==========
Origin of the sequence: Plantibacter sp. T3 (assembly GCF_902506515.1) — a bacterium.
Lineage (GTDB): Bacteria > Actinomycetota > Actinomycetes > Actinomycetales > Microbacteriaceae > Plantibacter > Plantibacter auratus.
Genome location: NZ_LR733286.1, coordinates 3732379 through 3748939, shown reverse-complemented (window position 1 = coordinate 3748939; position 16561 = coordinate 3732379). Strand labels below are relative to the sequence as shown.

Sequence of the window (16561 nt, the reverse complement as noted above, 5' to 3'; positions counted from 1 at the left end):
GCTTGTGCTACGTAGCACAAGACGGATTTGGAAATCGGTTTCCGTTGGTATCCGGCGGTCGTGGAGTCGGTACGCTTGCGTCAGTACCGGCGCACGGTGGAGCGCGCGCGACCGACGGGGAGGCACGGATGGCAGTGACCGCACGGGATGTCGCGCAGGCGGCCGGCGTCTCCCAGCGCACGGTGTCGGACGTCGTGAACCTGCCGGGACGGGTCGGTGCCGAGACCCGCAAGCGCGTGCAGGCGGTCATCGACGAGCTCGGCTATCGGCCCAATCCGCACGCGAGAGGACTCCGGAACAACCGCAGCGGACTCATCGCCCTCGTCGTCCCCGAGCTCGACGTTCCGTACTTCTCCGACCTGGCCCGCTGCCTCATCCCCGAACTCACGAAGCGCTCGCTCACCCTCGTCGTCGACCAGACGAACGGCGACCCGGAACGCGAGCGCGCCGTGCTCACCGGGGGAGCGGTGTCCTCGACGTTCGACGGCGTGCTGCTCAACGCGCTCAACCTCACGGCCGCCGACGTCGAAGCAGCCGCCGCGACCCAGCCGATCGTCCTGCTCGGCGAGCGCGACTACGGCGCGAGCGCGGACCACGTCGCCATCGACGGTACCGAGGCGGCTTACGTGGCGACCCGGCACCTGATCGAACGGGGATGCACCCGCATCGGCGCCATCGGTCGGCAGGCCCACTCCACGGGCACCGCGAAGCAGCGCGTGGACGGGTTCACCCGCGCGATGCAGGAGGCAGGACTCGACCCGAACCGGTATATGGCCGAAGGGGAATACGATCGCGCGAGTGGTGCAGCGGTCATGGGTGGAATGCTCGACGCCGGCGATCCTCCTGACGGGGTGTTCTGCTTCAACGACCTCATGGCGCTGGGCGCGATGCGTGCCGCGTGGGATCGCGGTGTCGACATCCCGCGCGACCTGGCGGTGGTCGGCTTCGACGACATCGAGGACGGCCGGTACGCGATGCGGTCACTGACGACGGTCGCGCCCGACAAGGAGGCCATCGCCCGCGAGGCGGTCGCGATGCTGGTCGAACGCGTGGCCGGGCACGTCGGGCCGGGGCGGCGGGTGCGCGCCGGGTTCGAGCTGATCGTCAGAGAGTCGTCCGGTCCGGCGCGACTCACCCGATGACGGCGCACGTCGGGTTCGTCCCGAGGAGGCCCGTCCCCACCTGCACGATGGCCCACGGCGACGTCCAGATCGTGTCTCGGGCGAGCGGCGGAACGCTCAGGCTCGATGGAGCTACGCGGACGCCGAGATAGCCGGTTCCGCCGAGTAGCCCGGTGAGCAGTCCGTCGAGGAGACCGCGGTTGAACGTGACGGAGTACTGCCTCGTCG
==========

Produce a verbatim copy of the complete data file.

Origin of the sequence: Plantibacter sp. T3 (assembly GCF_902506515.1) — a bacterium.
Lineage (GTDB): Bacteria > Actinomycetota > Actinomycetes > Actinomycetales > Microbacteriaceae > Plantibacter > Plantibacter auratus.
Genome location: NZ_LR733286.1, coordinates 3732379 through 3748939, shown reverse-complemented (window position 1 = coordinate 3748939; position 16561 = coordinate 3732379). Strand labels below are relative to the sequence as shown.

Sequence of the window (16561 nt, the reverse complement as noted above, 5' to 3'; positions counted from 1 at the left end):
GCTTGTGCTACGTAGCACAAGACGGATTTGGAAATCGGTTTCCGTTGGTATCCGGCGGTCGTGGAGTCGGTACGCTTGCGTCAGTACCGGCGCACGGTGGAGCGCGCGCGACCGACGGGGAGGCACGGATGGCAGTGACCGCACGGGATGTCGCGCAGGCGGCCGGCGTCTCCCAGCGCACGGTGTCGGACGTCGTGAACCTGCCGGGACGGGTCGGTGCCGAGACCCGCAAGCGCGTGCAGGCGGTCATCGACGAGCTCGGCTATCGGCCCAATCCGCACGCGAGAGGACTCCGGAACAACCGCAGCGGACTCATCGCCCTCGTCGTCCCCGAGCTCGACGTTCCGTACTTCTCCGACCTGGCCCGCTGCCTCATCCCCGAACTCACGAAGCGCTCGCTCACCCTCGTCGTCGACCAGACGAACGGCGACCCGGAACGCGAGCGCGCCGTGCTCACCGGGGGAGCGGTGTCCTCGACGTTCGACGGCGTGCTGCTCAACGCGCTCAACCTCACGGCCGCCGACGTCGAAGCAGCCGCCGCGACCCAGCCGATCGTCCTGCTCGGCGAGCGCGACTACGGCGCGAGCGCGGACCACGTCGCCATCGACGGTACCGAGGCGGCTTACGTGGCGACCCGGCACCTGATCGAACGGGGATGCACCCGCATCGGCGCCATCGGTCGGCAGGCCCACTCCACGGGCACCGCGAAGCAGCGCGTGGACGGGTTCACCCGCGCGATGCAGGAGGCAGGACTCGACCCGAACCGGTATATGGCCGAAGGGGAATACGATCGCGCGAGTGGTGCAGCGGTCATGGGTGGAATGCTCGACGCCGGCGATCCTCCTGACGGGGTGTTCTGCTTCAACGACCTCATGGCGCTGGGCGCGATGCGTGCCGCGTGGGATCGCGGTGTCGACATCCCGCGCGACCTGGCGGTGGTCGGCTTCGACGACATCGAGGACGGCCGGTACGCGATGCGGTCACTGACGACGGTCGCGCCCGACAAGGAGGCCATCGCCCGCGAGGCGGTCGCGATGCTGGTCGAACGCGTGGCCGGGCACGTCGGGCCGGGGCGGCGGGTGCGCGCCGGGTTCGAGCTGATCGTCAGAGAGTCGTCCGGTCCGGCGCGACTCACCCGATGACGGCGCACGTCGGGTTCGTCCCGAGGAGGCCCGTCCCCACCTGCACGATGGCCCACGGCGACGTCCAGATCGTGTCTCGGGCGAGCGGCGGAACGCTCAGGCTCGATGGAGCTACGCGGACGCCGAGATAGCCGGTTCCGCCGAGTAGCCCGGTGAGCAGTCCGTCGAGGAGACCGCGGTTGAACGTGACGGAGTACTGCCTCGTCG